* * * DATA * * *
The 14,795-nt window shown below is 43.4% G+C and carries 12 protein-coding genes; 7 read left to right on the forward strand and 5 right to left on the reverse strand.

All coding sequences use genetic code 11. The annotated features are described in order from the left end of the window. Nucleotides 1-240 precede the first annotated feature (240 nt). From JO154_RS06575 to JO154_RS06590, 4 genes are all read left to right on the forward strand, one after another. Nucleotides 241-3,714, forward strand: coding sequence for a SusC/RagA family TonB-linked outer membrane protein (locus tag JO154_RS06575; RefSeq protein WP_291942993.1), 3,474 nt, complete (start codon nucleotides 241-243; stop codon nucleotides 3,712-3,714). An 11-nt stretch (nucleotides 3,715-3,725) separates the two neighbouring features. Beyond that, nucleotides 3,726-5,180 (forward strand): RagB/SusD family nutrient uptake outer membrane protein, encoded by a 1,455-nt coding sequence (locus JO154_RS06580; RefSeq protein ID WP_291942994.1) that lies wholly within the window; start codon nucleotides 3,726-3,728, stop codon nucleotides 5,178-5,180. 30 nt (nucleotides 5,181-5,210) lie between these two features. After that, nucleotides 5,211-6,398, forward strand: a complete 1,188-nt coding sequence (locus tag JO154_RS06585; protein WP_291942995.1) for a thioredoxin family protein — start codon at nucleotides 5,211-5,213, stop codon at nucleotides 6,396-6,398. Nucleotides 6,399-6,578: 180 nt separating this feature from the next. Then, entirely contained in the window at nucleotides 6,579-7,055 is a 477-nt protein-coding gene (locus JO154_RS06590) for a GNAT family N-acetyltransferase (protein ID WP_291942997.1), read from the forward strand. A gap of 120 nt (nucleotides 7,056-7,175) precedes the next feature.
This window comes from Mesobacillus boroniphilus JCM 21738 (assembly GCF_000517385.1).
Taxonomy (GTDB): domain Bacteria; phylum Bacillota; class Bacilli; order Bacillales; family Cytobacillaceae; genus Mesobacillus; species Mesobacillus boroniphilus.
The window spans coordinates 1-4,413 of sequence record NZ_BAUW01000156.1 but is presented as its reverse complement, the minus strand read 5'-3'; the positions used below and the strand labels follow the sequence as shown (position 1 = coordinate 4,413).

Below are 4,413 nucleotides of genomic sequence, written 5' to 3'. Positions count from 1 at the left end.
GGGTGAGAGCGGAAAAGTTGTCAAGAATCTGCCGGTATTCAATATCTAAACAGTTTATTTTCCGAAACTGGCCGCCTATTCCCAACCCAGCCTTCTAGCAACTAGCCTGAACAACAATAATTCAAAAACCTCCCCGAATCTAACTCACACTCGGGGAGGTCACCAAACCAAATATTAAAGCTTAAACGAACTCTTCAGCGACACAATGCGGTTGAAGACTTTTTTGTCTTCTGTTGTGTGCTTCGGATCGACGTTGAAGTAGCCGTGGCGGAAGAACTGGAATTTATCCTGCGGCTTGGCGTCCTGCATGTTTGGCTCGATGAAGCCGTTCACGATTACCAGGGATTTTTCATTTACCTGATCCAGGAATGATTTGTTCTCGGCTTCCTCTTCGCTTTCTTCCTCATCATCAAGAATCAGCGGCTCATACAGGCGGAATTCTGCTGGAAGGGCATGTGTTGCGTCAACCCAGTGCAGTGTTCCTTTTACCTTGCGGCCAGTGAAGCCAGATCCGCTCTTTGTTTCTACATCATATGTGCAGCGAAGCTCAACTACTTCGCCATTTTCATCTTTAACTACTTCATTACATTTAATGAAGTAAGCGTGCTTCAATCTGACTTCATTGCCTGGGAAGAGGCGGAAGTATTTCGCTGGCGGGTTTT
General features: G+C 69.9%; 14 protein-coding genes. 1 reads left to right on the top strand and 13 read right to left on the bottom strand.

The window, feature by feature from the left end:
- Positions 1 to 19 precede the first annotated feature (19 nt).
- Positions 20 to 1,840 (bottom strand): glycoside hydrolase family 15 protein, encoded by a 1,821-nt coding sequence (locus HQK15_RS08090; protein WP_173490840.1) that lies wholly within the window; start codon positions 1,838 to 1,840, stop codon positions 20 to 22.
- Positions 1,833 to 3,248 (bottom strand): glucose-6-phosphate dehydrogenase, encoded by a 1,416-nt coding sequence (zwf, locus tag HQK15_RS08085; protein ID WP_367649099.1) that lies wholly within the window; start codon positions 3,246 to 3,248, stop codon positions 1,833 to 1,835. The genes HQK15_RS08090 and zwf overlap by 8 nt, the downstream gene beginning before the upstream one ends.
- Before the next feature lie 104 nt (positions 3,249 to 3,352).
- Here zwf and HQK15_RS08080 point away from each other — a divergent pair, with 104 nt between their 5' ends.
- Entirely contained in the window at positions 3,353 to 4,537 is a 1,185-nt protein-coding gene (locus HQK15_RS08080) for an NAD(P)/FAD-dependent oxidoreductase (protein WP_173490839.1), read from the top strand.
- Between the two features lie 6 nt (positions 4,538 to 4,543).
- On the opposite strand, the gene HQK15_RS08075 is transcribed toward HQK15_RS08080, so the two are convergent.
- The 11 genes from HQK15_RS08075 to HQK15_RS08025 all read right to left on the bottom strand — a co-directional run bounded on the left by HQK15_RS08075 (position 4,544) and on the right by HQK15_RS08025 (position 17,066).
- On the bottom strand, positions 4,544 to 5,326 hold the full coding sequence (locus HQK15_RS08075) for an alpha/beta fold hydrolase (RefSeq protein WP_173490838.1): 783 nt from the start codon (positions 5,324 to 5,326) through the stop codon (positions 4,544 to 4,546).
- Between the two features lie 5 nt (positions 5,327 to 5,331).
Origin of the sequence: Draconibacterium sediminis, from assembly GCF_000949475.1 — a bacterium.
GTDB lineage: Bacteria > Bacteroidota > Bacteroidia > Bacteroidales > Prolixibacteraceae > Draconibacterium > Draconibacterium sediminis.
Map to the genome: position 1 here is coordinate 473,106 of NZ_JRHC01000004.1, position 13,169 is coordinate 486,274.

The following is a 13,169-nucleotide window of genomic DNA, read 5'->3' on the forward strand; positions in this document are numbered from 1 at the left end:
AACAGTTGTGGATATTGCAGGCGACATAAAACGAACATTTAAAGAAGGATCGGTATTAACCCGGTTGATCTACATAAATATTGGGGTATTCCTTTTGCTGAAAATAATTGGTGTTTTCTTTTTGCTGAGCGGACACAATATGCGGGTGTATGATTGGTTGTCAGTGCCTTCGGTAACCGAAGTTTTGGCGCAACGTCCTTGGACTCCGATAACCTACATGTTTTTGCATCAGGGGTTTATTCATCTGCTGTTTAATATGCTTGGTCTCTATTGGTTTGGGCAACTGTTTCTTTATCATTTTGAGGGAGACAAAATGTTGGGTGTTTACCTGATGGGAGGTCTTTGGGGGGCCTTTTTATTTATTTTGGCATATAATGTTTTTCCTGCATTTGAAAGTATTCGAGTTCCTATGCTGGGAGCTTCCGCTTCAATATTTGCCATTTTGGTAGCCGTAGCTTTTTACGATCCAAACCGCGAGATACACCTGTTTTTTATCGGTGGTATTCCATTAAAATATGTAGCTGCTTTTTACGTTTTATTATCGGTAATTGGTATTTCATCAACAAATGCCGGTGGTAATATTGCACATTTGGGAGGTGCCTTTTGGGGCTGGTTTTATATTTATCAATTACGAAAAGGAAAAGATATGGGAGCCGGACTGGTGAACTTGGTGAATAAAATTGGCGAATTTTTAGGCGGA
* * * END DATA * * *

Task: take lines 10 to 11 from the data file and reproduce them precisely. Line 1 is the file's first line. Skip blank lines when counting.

- Positions 1 to 19 precede the first annotated feature (19 nt).
- Positions 20 to 1,840 (bottom strand): glycoside hydrolase family 15 protein, encoded by a 1,821-nt coding sequence (locus HQK15_RS08090; protein WP_173490840.1) that lies wholly within the window; start codon positions 1,838 to 1,840, stop codon positions 20 to 22.